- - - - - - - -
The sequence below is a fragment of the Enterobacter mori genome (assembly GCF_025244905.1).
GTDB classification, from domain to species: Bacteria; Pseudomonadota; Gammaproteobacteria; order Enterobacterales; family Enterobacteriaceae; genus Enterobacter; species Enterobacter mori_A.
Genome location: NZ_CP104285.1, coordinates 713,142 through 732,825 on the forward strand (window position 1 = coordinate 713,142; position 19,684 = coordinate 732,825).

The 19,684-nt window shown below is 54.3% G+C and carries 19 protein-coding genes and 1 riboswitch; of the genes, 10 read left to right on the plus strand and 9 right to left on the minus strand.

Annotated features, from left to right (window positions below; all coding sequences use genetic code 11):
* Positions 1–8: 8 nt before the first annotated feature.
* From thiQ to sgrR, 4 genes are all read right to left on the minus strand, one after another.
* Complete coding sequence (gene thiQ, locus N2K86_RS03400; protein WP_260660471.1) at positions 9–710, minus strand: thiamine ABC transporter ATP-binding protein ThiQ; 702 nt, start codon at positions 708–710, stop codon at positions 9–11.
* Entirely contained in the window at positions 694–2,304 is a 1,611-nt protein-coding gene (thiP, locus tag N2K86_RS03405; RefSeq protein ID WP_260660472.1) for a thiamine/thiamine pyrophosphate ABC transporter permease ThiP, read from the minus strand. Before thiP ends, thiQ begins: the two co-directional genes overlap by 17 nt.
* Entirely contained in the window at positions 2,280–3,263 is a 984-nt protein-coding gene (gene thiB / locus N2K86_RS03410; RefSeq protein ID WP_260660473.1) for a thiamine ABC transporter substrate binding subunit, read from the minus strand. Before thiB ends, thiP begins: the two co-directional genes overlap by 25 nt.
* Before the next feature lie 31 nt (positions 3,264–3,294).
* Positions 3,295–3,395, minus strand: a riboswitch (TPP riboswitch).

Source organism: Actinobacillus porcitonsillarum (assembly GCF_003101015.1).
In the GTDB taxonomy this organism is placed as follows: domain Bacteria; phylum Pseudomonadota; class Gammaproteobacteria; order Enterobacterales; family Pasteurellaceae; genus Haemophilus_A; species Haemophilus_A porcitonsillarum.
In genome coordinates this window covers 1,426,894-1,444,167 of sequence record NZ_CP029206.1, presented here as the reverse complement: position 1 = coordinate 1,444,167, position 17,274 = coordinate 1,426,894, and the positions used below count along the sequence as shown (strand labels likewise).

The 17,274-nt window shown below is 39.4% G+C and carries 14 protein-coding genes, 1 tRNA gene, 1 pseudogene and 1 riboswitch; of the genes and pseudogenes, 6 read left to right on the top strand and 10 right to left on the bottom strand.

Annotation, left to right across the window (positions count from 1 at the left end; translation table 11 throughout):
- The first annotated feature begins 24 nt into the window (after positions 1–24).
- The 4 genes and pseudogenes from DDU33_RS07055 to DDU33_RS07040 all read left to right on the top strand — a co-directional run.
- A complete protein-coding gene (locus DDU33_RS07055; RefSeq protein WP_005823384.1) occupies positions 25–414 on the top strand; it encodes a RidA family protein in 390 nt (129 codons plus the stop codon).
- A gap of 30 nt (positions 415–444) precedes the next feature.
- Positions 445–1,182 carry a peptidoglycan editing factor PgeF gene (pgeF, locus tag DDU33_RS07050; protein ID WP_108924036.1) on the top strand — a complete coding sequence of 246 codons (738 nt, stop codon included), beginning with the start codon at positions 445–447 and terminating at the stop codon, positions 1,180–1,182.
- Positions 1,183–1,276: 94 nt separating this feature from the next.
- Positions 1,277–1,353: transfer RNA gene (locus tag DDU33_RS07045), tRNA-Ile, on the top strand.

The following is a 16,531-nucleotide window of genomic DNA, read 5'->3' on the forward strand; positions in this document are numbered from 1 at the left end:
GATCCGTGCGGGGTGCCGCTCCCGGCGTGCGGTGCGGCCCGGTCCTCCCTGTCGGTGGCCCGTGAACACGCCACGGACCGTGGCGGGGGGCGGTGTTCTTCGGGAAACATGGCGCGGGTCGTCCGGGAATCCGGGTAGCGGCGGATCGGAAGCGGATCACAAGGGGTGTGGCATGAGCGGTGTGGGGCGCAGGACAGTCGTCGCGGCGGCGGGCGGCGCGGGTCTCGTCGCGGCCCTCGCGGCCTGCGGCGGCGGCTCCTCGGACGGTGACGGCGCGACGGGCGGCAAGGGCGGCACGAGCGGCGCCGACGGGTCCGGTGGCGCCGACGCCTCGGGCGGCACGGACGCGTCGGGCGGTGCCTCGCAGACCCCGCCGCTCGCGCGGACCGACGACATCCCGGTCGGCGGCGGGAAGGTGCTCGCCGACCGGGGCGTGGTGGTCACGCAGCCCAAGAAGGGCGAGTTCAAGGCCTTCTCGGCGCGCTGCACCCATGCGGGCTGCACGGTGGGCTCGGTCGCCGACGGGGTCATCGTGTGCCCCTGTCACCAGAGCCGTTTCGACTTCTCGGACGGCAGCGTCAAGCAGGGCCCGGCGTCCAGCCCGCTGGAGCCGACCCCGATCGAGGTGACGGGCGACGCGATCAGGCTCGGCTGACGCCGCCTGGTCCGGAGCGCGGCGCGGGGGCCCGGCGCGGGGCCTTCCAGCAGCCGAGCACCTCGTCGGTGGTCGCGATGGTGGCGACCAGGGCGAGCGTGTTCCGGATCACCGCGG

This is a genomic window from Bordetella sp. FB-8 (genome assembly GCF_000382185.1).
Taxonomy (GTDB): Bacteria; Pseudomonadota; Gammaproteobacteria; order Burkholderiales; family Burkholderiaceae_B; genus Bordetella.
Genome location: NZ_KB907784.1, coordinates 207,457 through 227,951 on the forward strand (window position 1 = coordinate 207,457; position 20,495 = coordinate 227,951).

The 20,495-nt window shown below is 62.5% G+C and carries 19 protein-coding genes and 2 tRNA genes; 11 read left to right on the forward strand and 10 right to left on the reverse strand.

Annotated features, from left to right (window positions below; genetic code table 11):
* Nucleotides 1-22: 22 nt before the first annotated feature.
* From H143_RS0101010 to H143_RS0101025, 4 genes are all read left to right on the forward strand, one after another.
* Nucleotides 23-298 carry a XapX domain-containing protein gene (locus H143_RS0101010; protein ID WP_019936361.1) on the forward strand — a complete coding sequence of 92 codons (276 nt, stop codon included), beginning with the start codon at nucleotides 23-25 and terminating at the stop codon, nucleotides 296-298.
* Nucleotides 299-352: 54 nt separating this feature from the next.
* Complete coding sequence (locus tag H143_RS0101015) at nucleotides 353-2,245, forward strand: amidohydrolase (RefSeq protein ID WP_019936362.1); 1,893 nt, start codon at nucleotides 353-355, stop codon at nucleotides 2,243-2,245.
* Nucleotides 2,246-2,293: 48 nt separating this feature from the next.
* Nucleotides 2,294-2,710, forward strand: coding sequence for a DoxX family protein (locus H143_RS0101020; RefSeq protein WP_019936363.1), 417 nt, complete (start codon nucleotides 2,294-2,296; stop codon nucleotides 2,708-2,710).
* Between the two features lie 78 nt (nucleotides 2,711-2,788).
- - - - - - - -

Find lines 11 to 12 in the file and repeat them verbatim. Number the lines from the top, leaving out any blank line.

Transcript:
* Before the next feature lie 31 nt (positions 3,264–3,294).
* Positions 3,295–3,395, minus strand: a riboswitch (TPP riboswitch).